Continued in the full entry.

SBN coverage of UFC on FX 5: Browne vs. Bigfoot

Da Silva is at the black-belt level in Brazilian Jiu-Jitsu and Judo, the latter of which he undertook at age 8, and his 14 wins are split amongst submissions and decisions at 7 apiece. He’s not a gifted striker but his stand-up is adequate as a smokescreen for his vacuum-like grappling.

In the realm of scrambling and transitions, da Silva is unreal. He has the rare quality of being extremely adhesive: with exceptional grace and speed, da Silva knifes his way into the clinch and either hits a trip or a takedown, pulls guard intelligently or magically transports onto his opponent’s back. He’s the type of gifted submission grappler who initiates whirlwind scrambles and always ends up in the more advantageous position.

The aforementioned speculation on Dodson’s speed, agility and quickness at flyweight stems from how imperative those traits will be against da Silva. At bantamweight, Dodson shook off incoming takedowns with ease and was already launching a side-stepping counter punch by the time his opponent adjusted for the new angle. In fact, pivoting right and uncorking a monster left hand when his opponent charges is exactly how Dodson finished Johnny Bedford on the show as well as Dillashaw in the finals.

That same high level of elusive footwork, sharp counter striking and sound takedown defense will be of the utmost importance against da Silva. Dodson has never been submitted and is quite capable on the mat, but there’s no sense in spending any excess time in da Silva’s clear area of expertise and Dodson is definitely the better striker. Even though he’s coming down from a higher weight class, Dodson will be 2″ shorter but have a considerable strength advantage; da Silva is thin and gangly but also deceivingly agile.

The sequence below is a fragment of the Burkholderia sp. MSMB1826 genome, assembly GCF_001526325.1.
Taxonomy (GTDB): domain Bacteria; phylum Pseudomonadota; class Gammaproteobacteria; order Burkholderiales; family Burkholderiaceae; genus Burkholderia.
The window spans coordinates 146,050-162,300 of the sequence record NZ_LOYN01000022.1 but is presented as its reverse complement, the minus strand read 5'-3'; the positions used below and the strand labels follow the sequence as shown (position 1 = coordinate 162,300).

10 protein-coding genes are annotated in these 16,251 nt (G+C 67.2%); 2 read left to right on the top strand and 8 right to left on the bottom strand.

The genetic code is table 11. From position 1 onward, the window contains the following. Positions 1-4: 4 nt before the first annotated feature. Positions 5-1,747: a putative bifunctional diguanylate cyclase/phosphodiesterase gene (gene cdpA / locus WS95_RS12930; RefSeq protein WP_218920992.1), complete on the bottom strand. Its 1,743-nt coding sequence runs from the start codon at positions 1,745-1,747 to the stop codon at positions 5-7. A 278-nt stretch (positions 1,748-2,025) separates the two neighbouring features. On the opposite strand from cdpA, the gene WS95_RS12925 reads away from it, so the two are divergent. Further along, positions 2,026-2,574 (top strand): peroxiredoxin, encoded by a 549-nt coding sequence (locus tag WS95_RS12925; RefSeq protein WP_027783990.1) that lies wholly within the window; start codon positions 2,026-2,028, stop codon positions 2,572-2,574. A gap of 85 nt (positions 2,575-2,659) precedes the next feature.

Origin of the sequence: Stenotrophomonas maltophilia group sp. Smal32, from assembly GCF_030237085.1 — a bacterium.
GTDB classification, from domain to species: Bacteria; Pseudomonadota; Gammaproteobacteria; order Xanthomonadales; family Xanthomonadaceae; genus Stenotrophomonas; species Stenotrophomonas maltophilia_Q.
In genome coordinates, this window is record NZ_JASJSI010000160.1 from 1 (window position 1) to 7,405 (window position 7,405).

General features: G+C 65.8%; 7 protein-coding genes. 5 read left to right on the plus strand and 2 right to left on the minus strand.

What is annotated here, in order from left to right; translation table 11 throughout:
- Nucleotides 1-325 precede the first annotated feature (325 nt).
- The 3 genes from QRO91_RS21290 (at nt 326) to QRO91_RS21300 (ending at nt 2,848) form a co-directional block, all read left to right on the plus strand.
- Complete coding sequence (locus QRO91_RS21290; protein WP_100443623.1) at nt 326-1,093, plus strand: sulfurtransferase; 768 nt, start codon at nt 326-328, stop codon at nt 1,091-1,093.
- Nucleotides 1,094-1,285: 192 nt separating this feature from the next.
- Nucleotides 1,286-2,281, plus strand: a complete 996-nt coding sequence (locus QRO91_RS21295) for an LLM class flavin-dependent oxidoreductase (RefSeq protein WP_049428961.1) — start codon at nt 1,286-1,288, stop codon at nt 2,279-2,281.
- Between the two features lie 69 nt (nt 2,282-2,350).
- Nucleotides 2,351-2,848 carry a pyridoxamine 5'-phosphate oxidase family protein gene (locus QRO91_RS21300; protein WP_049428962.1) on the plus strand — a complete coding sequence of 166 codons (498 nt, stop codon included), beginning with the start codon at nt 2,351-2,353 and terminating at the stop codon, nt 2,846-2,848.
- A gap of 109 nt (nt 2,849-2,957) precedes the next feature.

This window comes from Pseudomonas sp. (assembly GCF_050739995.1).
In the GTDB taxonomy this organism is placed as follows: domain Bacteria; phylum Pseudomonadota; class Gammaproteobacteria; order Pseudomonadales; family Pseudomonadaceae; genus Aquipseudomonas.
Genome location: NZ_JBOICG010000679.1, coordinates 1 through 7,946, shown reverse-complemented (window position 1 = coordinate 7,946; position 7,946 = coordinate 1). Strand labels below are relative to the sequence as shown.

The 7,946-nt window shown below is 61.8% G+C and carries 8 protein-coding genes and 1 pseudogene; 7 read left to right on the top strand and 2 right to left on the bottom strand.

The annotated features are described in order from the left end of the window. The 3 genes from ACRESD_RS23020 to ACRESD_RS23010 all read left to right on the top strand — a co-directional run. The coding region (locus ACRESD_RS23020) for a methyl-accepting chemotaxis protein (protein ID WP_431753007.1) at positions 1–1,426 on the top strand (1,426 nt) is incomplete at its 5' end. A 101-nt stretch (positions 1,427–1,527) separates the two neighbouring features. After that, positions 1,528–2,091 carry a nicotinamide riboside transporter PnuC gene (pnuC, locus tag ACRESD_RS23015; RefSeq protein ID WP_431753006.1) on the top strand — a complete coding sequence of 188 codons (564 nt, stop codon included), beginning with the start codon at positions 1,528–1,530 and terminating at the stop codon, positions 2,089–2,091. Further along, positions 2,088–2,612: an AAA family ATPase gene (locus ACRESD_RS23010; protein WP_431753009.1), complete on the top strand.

His wrestling is solid but da Silva’s Judo background is evident in his takedowns, and that gradual, clinch-friendly and more methodical approach might be better suited for Dodson than springing double-leg takedowns from a distance. Most of Dodson’s TUF opponents tried to flash out distracting strikes and explode into his hips with a level drop, and committing to that attack left them highly vulnerable Dodson’s counters. Da Silva stalks forward constantly with precisely measured steps, all the while slinging busy strikes and changing angles and levels, and looks to tie up in the clinch before maneuvering for takedowns.

This metes his attack out in a prolonged sequence of smaller actions and allows him to keep the pressure on full blast while minimizing his risk to counter strikes. Whether or not it will ultimately be more effective, it’s a different style than Dodson’s accustomed to.

It’s anyone guess whether da Silva will be able to get Dodson on the floor or keep him there if he does — but failing will prevent him from mounting any memorable offense with his spidery grappling. I’ll come out and say it: I think Dodson might be better off at bantamweight. His quickness was utterly unparalleled there and his short-but-wide frame, athleticism, footwork and takedown defense compensated perfectly against larger opponents. That theory might come into play later on in his UFC tour, but Dodson should still be well enough equipped to take da Silva out of his game.

My Prediction: John Dodson by decision.

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Dallas Winston